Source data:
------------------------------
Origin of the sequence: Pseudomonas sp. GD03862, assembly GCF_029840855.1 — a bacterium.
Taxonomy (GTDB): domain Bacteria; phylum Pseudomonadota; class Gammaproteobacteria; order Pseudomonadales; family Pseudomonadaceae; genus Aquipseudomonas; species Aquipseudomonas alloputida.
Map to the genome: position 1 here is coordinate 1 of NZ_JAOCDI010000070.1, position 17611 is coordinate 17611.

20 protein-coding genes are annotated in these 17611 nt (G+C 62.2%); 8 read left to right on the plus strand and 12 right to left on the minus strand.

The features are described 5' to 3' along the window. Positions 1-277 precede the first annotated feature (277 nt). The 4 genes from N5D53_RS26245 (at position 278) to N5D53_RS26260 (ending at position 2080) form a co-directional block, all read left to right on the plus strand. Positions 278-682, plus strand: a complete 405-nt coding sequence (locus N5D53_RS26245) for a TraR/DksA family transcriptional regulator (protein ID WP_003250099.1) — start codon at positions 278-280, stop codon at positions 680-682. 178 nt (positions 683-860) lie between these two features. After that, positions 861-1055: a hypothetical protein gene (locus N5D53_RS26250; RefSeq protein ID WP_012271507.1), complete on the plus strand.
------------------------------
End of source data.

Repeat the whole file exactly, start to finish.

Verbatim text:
Origin of the sequence: Pseudomonas sp. GD03862, assembly GCF_029840855.1 — a bacterium.
Taxonomy (GTDB): domain Bacteria; phylum Pseudomonadota; class Gammaproteobacteria; order Pseudomonadales; family Pseudomonadaceae; genus Aquipseudomonas; species Aquipseudomonas alloputida.
Map to the genome: position 1 here is coordinate 1 of NZ_JAOCDI010000070.1, position 17611 is coordinate 17611.

20 protein-coding genes are annotated in these 17611 nt (G+C 62.2%); 8 read left to right on the plus strand and 12 right to left on the minus strand.

The features are described 5' to 3' along the window. Positions 1-277 precede the first annotated feature (277 nt). The 4 genes from N5D53_RS26245 (at position 278) to N5D53_RS26260 (ending at position 2080) form a co-directional block, all read left to right on the plus strand. Positions 278-682, plus strand: a complete 405-nt coding sequence (locus N5D53_RS26245) for a TraR/DksA family transcriptional regulator (protein ID WP_003250099.1) — start codon at positions 278-280, stop codon at positions 680-682. 178 nt (positions 683-860) lie between these two features. After that, positions 861-1055: a hypothetical protein gene (locus N5D53_RS26250; RefSeq protein ID WP_012271507.1), complete on the plus strand.